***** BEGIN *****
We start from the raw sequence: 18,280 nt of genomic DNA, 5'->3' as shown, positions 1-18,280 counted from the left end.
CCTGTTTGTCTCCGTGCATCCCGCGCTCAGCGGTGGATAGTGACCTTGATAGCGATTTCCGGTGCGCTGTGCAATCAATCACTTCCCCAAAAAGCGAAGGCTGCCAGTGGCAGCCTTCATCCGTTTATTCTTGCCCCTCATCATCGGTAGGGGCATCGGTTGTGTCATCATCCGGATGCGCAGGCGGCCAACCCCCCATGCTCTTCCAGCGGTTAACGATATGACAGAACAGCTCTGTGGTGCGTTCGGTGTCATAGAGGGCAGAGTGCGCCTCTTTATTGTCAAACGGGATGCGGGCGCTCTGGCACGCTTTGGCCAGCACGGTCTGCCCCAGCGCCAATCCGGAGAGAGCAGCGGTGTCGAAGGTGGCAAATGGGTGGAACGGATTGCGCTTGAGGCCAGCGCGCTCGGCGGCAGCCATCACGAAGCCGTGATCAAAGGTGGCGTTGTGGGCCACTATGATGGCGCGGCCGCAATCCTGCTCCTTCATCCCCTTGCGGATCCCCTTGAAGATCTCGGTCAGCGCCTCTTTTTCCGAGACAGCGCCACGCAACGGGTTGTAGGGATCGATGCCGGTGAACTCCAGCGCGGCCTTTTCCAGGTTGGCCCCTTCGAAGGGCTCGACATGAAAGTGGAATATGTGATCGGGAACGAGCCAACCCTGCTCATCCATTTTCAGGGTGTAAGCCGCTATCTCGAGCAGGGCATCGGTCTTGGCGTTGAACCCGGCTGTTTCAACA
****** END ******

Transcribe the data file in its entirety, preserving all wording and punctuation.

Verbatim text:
We start from the raw sequence: 18,280 nt of genomic DNA, 5'->3' as shown, positions 1-18,280 counted from the left end.
CCTGTTTGTCTCCGTGCATCCCGCGCTCAGCGGTGGATAGTGACCTTGATAGCGATTTCCGGTGCGCTGTGCAATCAATCACTTCCCCAAAAAGCGAAGGCTGCCAGTGGCAGCCTTCATCCGTTTATTCTTGCCCCTCATCATCGGTAGGGGCATCGGTTGTGTCATCATCCGGATGCGCAGGCGGCCAACCCCCCATGCTCTTCCAGCGGTTAACGATATGACAGAACAGCTCTGTGGTGCGTTCGGTGTCATAGAGGGCAGAGTGCGCCTCTTTATTGTCAAACGGGATGCGGGCGCTCTGGCACGCTTTGGCCAGCACGGTCTGCCCCAGCGCCAATCCGGAGAGAGCAGCGGTGTCGAAGGTGGCAAATGGGTGGAACGGATTGCGCTTGAGGCCAGCGCGCTCGGCGGCAGCCATCACGAAGCCGTGATCAAAGGTGGCGTTGTGGGCCACTATGATGGCGCGGCCGCAATCCTGCTCCTTCATCCCCTTGCGGATCCCCTTGAAGATCTCGGTCAGCGCCTCTTTTTCCGAGACAGCGCCACGCAACGGGTTGTAGGGATCGATGCCGGTGAACTCCAGCGCGGCCTTTTCCAGGTTGGCCCCTTCGAAGGGCTCGACATGAAAGTGGAATATGTGATCGGGAACGAGCCAACCCTGCTCATCCATTTTCAGGGTGTAAGCCGCTATCTCGAGCAGGGCATCGGTCTTGGCGTTGAACCCGGCTGTTTCAACA